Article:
12. A method as claimed in claim 9 wherein the water-insoluble herbicide is a 1-butoxy-2-propyl, 1-butoxy-2-butyl, 1-(1-methoxy-2-propoxy)-2-propyl, 1-(1-butoxy-2-propoxy)-2-propyl, 1(1-(1-methoxy-2-propoxy)-2-propoxy)-2-propyl, 1-(1-(1-butoxy-2-propoxy)-2-propoxy)-2-propyl, or 2-ethylhexyl ester of fluroxypyr.
13. A method as claimed in claim 9 wherein the herbicidal salt is a dimethylamine, triethylamine, potassium, or ethanolamine salt of 2,4-D or MCPA.
Description

This application is a 371 of PCT/US96/03289, filed on Mar. 8, 1996.

This invention relates to the field of agricultural chemicals, and in particular to the formulation of compositions of agricultural chemicals in forms convenient for application, by conventional spray techniques. Many agricultural chemicals, particularly herbicides, are water-insoluble, and their formulation into compositions which can be applied conveniently in the field therefore generally involves the use of various adjuvants and carriers, including, in particular, organic solvents. Organic solvents are, however, increasingly thought to be environmentally unacceptable, and much effort has been applied in recent years to the production of agricultural formulations which contain no organic solvents, or at least which have only low levels of organic solvents

Attempts have also been made in recent years to co-formulate two or more herbicidally active compounds, in order to provide compositions with a broader spread of activity that can be achieved by use of one compound alone.

U.S. Pat. No. 4,637,830 is concerned with a herbicidal concentrate which addresses some of these needs, and provides a concentrate comprising a salt of a phenoxy acid herbicide, together with an alkanoate (particularly the octanoate) of ioxynil or bromoxynil. It is clear, however, from the disclosure of this reference that it is considered to be very surprising that the particular ioxynil and bromoxynil esters are compatible with the phenoxy acid salts, and indeed it is found that most herbicidal esters are not compatible with phenoxy acid salts in such a manner.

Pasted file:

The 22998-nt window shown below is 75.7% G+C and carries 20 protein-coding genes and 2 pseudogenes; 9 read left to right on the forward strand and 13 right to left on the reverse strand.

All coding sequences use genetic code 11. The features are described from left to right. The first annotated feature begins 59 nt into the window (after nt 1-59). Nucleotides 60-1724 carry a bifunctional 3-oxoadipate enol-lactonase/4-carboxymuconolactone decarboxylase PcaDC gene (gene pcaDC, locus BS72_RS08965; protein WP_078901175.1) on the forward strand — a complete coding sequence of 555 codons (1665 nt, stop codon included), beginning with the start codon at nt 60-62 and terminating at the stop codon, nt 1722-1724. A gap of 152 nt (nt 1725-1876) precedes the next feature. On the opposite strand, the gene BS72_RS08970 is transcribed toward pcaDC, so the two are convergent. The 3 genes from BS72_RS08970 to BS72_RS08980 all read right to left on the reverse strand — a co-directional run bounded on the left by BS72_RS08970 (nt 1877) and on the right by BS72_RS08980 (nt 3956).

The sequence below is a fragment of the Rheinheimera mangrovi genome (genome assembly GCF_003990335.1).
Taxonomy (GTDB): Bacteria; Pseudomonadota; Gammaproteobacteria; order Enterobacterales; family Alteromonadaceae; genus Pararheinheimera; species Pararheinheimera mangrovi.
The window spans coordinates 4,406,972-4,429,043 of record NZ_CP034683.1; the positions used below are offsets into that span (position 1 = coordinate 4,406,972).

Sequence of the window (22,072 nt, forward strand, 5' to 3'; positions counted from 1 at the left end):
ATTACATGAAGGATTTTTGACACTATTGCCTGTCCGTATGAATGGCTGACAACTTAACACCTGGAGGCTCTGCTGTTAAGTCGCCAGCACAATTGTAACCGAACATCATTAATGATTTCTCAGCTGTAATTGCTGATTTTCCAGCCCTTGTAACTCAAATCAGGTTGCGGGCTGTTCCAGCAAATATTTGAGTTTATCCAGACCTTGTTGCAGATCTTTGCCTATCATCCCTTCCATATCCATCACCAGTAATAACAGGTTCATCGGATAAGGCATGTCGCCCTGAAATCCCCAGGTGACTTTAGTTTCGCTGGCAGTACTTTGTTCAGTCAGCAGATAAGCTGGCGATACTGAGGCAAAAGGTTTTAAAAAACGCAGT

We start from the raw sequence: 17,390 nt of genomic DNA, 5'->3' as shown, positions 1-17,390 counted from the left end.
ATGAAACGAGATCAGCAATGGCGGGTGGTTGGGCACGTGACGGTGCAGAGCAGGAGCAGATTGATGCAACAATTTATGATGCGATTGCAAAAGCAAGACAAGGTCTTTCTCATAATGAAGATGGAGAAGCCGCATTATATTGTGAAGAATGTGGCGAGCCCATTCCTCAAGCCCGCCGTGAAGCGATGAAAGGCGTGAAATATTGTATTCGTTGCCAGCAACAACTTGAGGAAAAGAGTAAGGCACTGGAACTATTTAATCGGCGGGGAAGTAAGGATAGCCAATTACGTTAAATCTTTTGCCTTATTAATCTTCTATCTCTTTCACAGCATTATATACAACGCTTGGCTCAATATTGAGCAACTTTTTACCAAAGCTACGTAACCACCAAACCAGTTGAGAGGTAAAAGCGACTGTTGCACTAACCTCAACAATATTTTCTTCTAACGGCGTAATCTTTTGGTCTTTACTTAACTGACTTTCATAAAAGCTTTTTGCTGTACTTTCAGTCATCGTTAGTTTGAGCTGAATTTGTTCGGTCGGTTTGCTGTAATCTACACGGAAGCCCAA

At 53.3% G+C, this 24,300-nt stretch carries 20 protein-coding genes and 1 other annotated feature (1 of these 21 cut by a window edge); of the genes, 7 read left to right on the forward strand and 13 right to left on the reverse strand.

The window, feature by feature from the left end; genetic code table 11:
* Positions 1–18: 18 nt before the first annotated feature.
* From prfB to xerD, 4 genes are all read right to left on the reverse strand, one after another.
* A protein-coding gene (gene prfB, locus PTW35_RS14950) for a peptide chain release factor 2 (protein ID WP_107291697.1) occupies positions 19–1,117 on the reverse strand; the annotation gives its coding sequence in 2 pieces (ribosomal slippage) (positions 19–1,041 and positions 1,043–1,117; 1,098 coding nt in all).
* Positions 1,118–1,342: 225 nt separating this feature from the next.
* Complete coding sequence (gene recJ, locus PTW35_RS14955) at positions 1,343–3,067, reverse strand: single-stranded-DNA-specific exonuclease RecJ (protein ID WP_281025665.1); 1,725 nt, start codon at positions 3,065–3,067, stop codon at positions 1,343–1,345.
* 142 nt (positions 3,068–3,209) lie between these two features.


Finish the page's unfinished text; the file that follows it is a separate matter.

Detailed investigations subsequent to the date of U.S. Pat. No. 4,637,830 have indicated that the commonly established esters of herbicides such as fluroxypyr, and haloxyfop are not compatible with herbicidal acid salts, in that it is not possible to formulate the two herbicides together in a single phase aqueous composition.

WO-94/24866 is concerned with the preparation of herbicidal compositions which are emulsifiable concentrates, concentrated aqueous emulsions, wettable powders, or dispersable granules containing fluroxypyr derivatives. The fluroxypyr is present in the form of an ester which is a liquid at 25° C. Various other herbicides may also be present, in order to produce combination products, and phenoxy acids and their esters are mentioned. There is no mention however of salts of herbicidal acids, nor any suggestion that it might be possible to provide combination products of fluroxypyr esters which are aqueous solutions, rather than emulsions or emulsifiable (i.e., non-aqueous) concentrates.

We have now determined that a number of other herbicidal esters which are not structurally similar to ioxynil and bromoxynil alkanoates will dissolve in salts of acid herbicides, in particular salts of phenoxy acid herbicides, to provide storage stable single phase compositions. The esters in question surprisingly have in common the feature that they are liquids rather than solids, at 25° C. Because the herbicidal esters in question are not structurally similar to ioxynil and bromoxynil octanoate, it would not have been predicted from U.S. Pat. No. 4,637,830 that the use of these particular herbicidal esters would result in stable aqueous compositions.

Accordingly, in a first aspect of the invention, there is provided a herbicidal composition, which is a stable, homogeneous aqueous concentrate comprising a herbicidal salt, and a water-insoluble herbicide, wherein the herbicidal salt is a sodium, potassium, ammonia, dimethylamine, diethylamine, triethylamine, monoethanolamine, diethanolamine, or triethanolamine salt of

3,6-dichloro-2-methoxybenzoic acid (dicamba);

2,4-dichlorophenoxy acetic acid (2,4-D);

2-methyl-4-chlorophenoxy acetic acid (MCPA)

2-(2-methyl-4-chlorophenoxy) propionic acid (CMPP, mecoprop);